It also means that the region gets effective land use powers to overcome local resistance to increased density at rapid transit stations and along transit lines. I am not at all convinced that we could adopt a Hong Kong model, but given that developers pay for so much transportation and parking infrastructure now, diverting that to a broader toolbox of urbanization and public space management seems to make a great deal of sense.  As Brent Toderian has been saying – it’s not about the bike lanes it’s about building better cities. But it also seems to me that it is insufficient for one or two cities to follow that strategy while the rest continue with business as usual. We need a regional approach, both at setting priorities for major infrastructure investments and also to tackle the shape (as opposed to serve) development role.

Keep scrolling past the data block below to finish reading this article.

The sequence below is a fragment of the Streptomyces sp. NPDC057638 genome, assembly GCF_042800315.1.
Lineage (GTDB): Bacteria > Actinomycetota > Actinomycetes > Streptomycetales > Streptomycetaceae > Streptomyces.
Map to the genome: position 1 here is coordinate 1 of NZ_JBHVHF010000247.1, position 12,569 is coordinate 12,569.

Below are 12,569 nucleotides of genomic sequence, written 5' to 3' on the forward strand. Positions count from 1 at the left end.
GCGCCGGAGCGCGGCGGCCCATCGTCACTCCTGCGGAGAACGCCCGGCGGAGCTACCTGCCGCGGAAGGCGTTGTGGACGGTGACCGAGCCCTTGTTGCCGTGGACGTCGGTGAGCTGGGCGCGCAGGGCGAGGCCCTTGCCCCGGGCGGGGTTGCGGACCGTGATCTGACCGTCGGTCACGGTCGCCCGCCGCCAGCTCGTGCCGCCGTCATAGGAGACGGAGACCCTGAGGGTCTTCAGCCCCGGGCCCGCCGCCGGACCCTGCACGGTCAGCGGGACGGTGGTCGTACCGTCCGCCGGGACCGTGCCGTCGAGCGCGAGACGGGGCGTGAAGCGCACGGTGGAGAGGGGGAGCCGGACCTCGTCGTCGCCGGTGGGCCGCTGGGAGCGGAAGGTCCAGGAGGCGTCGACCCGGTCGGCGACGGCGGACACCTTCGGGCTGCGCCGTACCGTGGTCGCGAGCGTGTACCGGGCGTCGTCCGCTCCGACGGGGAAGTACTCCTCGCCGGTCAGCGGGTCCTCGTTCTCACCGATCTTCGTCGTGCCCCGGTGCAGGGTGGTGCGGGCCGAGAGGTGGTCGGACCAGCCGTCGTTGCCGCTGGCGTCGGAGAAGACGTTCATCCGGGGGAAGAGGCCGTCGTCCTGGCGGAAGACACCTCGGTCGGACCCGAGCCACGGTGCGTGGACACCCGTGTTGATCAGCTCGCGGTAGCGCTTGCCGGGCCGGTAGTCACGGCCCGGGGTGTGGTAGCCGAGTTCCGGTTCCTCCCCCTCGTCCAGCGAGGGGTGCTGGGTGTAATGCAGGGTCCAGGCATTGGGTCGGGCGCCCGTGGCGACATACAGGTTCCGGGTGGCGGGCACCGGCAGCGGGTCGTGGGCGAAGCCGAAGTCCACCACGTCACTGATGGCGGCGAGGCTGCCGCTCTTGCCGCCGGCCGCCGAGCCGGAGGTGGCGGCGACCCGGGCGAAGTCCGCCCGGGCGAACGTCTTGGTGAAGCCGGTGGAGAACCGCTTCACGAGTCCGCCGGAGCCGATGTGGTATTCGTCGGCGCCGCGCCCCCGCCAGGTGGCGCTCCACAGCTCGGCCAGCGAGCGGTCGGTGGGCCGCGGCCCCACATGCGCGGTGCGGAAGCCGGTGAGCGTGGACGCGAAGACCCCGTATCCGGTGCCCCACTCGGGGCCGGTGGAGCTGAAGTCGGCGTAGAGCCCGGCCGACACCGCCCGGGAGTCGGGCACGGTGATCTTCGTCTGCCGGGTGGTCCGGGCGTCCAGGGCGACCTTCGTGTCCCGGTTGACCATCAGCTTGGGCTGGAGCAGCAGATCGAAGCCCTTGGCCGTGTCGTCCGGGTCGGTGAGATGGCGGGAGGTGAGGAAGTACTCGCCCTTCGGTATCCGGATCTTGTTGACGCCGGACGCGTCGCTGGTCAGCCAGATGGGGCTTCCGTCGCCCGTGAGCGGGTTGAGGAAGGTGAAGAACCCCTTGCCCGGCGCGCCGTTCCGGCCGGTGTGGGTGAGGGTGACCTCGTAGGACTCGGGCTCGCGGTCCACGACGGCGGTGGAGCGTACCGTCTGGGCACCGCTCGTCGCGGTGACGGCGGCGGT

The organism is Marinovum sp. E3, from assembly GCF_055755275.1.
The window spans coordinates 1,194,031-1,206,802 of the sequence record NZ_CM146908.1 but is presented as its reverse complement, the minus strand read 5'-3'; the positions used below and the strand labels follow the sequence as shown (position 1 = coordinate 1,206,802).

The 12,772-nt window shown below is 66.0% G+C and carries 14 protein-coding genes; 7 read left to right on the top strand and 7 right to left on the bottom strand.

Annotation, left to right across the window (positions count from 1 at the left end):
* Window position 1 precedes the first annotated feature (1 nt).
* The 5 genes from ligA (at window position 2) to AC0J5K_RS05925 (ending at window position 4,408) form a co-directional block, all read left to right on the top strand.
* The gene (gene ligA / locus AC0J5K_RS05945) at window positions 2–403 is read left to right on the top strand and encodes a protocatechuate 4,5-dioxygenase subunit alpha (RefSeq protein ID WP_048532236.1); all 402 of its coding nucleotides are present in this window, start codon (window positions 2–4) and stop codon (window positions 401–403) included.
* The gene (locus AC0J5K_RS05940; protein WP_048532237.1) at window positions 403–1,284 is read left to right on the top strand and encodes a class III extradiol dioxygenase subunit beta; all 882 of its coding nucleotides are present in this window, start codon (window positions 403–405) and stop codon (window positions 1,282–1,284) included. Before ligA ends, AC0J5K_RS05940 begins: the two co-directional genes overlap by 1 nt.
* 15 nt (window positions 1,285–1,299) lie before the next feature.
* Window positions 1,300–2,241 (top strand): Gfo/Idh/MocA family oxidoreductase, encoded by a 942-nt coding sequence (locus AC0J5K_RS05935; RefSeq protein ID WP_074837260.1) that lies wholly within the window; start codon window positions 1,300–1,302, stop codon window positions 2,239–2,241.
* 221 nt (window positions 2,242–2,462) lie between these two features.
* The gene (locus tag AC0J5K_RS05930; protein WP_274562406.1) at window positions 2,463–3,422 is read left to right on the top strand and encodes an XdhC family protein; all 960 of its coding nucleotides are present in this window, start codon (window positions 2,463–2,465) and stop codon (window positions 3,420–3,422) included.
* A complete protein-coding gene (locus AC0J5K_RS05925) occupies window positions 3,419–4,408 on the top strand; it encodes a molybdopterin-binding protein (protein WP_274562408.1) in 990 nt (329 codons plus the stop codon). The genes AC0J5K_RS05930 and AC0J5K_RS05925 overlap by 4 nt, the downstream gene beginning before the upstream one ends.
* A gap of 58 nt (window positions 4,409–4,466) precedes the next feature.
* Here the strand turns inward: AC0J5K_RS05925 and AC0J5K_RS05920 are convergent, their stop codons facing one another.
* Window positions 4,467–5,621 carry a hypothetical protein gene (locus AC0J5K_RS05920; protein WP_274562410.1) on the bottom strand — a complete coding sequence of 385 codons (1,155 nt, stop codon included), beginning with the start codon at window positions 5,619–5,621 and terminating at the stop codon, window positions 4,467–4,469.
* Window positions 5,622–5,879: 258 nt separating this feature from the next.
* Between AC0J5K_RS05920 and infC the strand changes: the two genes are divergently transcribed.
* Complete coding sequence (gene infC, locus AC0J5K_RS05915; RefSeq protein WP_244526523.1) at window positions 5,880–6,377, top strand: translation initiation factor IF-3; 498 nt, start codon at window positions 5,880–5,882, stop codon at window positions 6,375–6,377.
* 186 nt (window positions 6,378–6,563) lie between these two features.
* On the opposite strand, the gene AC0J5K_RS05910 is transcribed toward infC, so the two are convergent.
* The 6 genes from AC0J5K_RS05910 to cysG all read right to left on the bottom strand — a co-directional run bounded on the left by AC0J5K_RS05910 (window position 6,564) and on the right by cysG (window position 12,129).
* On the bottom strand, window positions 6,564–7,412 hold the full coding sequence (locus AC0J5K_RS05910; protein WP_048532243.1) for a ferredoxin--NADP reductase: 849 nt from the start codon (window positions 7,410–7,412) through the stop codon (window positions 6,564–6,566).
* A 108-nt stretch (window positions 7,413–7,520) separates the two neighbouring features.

POSTSCRIPT see the latest BC polling – and Bill Tieleman’s view – in the Tyee and here is the presentation that went to Council today – pushing for underground on Broadway all the way to UBC

“Given the impacts of surface rapid transit west of Arbutus, a Broadway Subway should be extended all the way to UBC.” staff presentation

Written by Stephen Rees

November 27, 2012 at 9:48 am

Subway to UBC still a financial pipe dream

with 46 comments

Column by MIRO CERNETIG, VANCOUVER SUN COLUMNIST MAY 24, 2009

Miro pretty well nails this one with just the simple math that it cannot be justified in cost recovery terms. 

Let’s suppose 100,000 people would use that $3-billion rail line — a ridership figure far, far in the future. If it was financed at five per cent a year for 30 years, the actual construction cost to the taxpayer would be $5.8 billion.